This San Jose probate property in Alum Rock was an off-market sale. In other words, it was not listed on the Multiple Listing Service (“MLS”) as a means of procuring a buyer. This was at the direction of the Administrator.
I was contacted by the administrator of an estate in June 2015. The administrator, who lived out of state, indicated that the house had fire damage and had been vacant for some time. The administrator wanted to know if it was the kind of probate property I would be able to help her with.
The following day I went to the property, took some photos, and sent them to the administrator. The home was still boarded up from the fire, which meant I could not access the inside of the home.
The administrator had been talking with several people who were interested in buying the property prior to contacting me.
The option to list the property on the Multiple Listing Service was least attractive to the administrator because of the safety issues. The weeds were at least 2 feet high. The owner, the decedent, had left two of her vehicles parked in front of the property. There was also an empty pool in the backyard.
The administrator and I were both very concerned about people accessing the property, or attempting to access the property if the property were listed on the open market for sale. Safety and liability issues were top of mind.
For those and other reasons, an off-market sale was most attractive to the administrator. Therefore that is the route that was taken.
Probate Property | Compassion Versus Begging
The administrator informed me that she was contacted by a total of seven real estate agents who called and emailed her begging for the listing. One of the agents was working through the probate attorney’s office. That agent sent a listing agreement, and an offer to purchase the property to the administrator and the probate attorney. This agent was relentless and demonstrated an extreme lack of professionalism. There is little wonder why the real estate industry has such a negative reputation. Hounding people and begging for business is certainly not an admirable quality. I certainly would not want to do business with anyone who just will not stop calling and begging for my business.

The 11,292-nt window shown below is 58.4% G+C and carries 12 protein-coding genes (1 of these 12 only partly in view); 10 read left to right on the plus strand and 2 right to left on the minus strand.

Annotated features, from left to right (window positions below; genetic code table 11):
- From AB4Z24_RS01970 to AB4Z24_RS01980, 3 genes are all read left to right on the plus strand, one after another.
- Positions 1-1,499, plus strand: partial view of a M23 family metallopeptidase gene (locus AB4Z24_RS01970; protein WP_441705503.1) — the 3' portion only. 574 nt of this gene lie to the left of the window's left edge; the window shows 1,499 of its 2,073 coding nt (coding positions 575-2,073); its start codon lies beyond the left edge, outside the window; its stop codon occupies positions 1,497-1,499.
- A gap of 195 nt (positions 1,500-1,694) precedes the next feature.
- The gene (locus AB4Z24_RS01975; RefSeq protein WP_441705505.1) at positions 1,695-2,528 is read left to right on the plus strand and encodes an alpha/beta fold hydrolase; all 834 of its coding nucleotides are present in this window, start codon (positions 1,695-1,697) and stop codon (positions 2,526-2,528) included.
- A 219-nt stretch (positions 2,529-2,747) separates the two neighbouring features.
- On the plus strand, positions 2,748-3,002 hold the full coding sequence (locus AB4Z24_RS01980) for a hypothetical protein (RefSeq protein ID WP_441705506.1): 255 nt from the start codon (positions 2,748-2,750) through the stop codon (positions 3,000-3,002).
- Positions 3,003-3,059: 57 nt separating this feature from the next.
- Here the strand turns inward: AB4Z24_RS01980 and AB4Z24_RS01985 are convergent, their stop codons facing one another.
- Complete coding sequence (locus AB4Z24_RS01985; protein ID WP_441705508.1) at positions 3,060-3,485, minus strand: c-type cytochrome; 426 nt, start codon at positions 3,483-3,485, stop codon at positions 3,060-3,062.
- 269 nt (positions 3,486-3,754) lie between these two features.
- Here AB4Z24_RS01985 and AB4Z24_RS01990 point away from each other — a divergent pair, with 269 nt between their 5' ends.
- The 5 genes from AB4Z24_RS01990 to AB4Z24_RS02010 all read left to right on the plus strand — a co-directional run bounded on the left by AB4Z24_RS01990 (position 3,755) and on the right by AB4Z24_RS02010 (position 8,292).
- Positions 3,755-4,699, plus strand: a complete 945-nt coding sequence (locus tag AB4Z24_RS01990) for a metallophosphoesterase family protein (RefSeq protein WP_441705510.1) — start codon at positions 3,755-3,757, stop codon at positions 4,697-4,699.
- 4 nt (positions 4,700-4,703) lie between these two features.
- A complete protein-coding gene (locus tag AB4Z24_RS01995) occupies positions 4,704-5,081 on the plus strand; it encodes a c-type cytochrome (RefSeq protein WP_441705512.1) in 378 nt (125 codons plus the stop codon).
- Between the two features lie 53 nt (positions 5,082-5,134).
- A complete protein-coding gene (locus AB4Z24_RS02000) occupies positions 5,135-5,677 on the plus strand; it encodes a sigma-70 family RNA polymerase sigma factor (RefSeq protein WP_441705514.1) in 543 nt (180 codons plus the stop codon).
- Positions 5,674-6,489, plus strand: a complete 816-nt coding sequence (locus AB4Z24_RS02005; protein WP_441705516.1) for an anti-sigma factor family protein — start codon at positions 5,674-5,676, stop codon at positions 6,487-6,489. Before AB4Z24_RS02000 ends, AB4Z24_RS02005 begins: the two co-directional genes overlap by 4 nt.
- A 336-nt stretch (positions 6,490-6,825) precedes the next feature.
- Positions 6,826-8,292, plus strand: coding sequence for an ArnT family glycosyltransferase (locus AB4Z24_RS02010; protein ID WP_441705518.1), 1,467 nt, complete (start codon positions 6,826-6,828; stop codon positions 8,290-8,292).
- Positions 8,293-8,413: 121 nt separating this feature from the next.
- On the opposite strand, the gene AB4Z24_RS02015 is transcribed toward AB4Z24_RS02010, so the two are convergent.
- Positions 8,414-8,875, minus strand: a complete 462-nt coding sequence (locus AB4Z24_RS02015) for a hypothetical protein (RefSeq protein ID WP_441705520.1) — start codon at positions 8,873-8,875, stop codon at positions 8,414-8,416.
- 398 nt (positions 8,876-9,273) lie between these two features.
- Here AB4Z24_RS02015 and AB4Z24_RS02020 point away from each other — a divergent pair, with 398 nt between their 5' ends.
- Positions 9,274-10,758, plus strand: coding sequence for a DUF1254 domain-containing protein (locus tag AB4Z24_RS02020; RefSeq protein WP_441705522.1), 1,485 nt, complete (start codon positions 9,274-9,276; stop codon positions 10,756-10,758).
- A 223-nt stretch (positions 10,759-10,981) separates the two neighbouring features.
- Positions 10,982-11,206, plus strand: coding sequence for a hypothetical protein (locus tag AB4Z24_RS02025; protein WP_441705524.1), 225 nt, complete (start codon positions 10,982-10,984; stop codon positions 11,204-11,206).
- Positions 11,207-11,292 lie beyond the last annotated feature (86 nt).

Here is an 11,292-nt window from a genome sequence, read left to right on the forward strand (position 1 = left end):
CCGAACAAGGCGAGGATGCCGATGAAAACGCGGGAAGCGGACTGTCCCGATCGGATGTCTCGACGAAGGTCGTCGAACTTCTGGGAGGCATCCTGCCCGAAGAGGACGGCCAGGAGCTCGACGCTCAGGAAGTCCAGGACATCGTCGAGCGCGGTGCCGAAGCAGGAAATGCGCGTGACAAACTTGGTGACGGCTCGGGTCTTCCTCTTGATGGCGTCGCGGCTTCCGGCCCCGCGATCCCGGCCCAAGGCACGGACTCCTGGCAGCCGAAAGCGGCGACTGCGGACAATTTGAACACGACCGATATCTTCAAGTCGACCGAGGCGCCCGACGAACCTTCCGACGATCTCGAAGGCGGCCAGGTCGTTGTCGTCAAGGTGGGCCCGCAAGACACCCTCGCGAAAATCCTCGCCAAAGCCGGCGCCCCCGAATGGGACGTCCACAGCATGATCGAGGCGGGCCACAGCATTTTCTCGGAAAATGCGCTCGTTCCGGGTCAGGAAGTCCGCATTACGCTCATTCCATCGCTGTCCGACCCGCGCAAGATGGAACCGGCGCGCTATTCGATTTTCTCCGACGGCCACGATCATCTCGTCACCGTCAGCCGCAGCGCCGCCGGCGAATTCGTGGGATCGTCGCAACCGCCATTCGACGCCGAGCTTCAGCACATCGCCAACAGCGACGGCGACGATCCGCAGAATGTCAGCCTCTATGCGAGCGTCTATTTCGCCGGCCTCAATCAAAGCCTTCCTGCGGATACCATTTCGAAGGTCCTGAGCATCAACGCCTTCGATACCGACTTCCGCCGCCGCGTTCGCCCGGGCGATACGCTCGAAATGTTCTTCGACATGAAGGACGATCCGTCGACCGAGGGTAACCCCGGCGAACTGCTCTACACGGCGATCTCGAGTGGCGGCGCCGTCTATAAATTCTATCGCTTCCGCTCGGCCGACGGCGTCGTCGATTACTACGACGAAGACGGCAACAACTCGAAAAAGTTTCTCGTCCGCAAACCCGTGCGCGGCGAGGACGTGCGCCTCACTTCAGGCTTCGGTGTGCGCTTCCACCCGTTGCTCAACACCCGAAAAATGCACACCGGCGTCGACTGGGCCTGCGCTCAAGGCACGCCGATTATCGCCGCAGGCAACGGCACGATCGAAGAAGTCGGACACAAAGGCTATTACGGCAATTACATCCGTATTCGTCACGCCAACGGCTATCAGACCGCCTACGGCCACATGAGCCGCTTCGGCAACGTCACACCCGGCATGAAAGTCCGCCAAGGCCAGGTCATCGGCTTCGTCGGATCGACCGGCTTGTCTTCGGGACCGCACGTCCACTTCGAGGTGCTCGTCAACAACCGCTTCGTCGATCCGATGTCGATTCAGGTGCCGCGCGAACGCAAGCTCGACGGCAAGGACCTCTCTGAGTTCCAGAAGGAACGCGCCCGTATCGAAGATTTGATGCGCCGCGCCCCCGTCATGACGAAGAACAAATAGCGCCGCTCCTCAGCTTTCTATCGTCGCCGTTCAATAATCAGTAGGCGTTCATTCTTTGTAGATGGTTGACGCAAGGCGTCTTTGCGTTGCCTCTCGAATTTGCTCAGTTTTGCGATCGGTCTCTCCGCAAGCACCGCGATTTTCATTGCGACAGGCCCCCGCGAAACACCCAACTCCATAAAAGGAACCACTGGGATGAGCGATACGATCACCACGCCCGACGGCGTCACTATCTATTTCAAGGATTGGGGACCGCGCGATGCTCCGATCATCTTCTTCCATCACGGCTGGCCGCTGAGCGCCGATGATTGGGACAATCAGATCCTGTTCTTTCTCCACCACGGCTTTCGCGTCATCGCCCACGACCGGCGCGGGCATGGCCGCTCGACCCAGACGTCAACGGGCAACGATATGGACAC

I feel strongly that the one thing all of the agents were missing in their approach to soliciting the administrator’s business is compassion and understanding. The administrator not only lived out of state making managing the probate estate more challenging, but she was also dealing with emotions of grief and sadness over the loss of her mother. It was clear from many discussions with the administrator that other agents simply did not care. They only cared about getting the listing. Their approach was not appreciated.
Probate real estate sales may be very similar in many ways to a non-probate sale from a transaction perspective, yet they are typically vastly different because the personal representative (administrator or executor) is also dealing with emotions from loss, as well as managing their own life affairs.
Feelings of overwhelm are common. Any real estate agent who has ever dealt with the death of a parent, sibling, or other close family member or friend knows that working with probate sales requires patience, kindness, understanding, and compassion. Those I have helped in real estate certainly appreciate those qualities in Kathleen Daniels.
A probate home is not a slab of beef to put up for sale. The condition of the home is an issue that will impact value. Agents need to understand that the decedent was someone’s mother, father, sister, brother, uncle, aunt, relative, or dear friend. The personal representative is dealing with their own emotions from loss as well as the emotions of their relatives and friends.
Once the administrator decided to move forward with the sale, all of the listing paperwork and disclosures were prepared and a probate purchase agreement was fully ratified on November 17, 2015. All of the required and necessary paperwork was completed and sent to the local MLS compliance department. When a listing is taken and not placed on the MLS within a specified period of time, real estate agents are required to send the MLS exclusion form to the compliance department.